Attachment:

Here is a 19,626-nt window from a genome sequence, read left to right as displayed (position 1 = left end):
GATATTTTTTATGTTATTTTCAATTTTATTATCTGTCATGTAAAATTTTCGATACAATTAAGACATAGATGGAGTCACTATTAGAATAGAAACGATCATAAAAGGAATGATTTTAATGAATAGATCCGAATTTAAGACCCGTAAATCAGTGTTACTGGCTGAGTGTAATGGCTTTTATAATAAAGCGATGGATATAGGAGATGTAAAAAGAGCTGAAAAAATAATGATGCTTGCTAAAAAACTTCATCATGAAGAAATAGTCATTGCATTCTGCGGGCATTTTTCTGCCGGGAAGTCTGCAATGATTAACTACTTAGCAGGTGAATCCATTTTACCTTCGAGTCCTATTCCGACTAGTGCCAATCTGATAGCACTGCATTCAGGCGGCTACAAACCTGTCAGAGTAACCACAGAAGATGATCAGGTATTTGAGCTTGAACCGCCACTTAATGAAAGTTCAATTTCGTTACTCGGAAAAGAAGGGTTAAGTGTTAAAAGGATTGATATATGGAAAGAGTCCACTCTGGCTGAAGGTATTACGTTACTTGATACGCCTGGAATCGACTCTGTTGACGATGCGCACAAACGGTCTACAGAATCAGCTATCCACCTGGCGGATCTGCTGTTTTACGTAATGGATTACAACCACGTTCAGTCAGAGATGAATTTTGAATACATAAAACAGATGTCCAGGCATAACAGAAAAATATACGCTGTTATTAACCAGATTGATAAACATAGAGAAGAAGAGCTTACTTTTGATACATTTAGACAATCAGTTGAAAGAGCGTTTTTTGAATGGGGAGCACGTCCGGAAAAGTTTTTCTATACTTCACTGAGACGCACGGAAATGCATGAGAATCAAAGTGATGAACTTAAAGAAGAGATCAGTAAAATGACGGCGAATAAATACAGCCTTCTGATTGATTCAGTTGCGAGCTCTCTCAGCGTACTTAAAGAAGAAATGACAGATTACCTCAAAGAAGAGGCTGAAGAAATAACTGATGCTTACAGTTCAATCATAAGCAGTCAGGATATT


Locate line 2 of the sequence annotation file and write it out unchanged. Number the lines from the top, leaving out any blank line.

GATATTTTTTATGTTATTTTCAATTTTATTATCTGTCATGTAAAATTTTCGATACAATTAAGACATAGATGGAGTCACTATTAGAATAGAAACGATCATAAAAGGAATGATTTTAATGAATAGATCCGAATTTAAGACCCGTAAATCAGTGTTACTGGCTGAGTGTAATGGCTTTTATAATAAAGCGATGGATATAGGAGATGTAAAAAGAGCTGAAAAAATAATGATGCTTGCTAAAAAACTTCATCATGAAGAAATAGTCATTGCATTCTGCGGGCATTTTTCTGCCGGGAAGTCTGCAATGATTAACTACTTAGCAGGTGAATCCATTTTACCTTCGAGTCCTATTCCGACTAGTGCCAATCTGATAGCACTGCATTCAGGCGGCTACAAACCTGTCAGAGTAACCACAGAAGATGATCAGGTATTTGAGCTTGAACCGCCACTTAATGAAAGTTCAATTTCGTTACTCGGAAAAGAAGGGTTAAGTGTTAAAAGGATTGATATATGGAAAGAGTCCACTCTGGCTGAAGGTATTACGTTACTTGATACGCCTGGAATCGACTCTGTTGACGATGCGCACAAACGGTCTACAGAATCAGCTATCCACCTGGCGGATCTGCTGTTTTACGTAATGGATTACAACCACGTTCAGTCAGAGATGAATTTTGAATACATAAAACAGATGTCCAGGCATAACAGAAAAATATACGCTGTTATTAACCAGATTGATAAACATAGAGAAGAAGAGCTTACTTTTGATACATTTAGACAATCAGTTGAAAGAGCGTTTTTTGAATGGGGAGCACGTCCGGAAAAGTTTTTCTATACTTCACTGAGACGCACGGAAATGCATGAGAATCAAAGTGATGAACTTAAAGAAGAGATCAGTAAAATGACGGCGAATAAATACAGCCTTCTGATTGATTCAGTTGCGAGCTCTCTCAGCGTACTTAAAGAAGAAATGACAGATTACCTCAAAGAAGAGGCTGAAGAAATAACTGATGCTTACAGTTCAATCATAAGCAGTCAGGATATT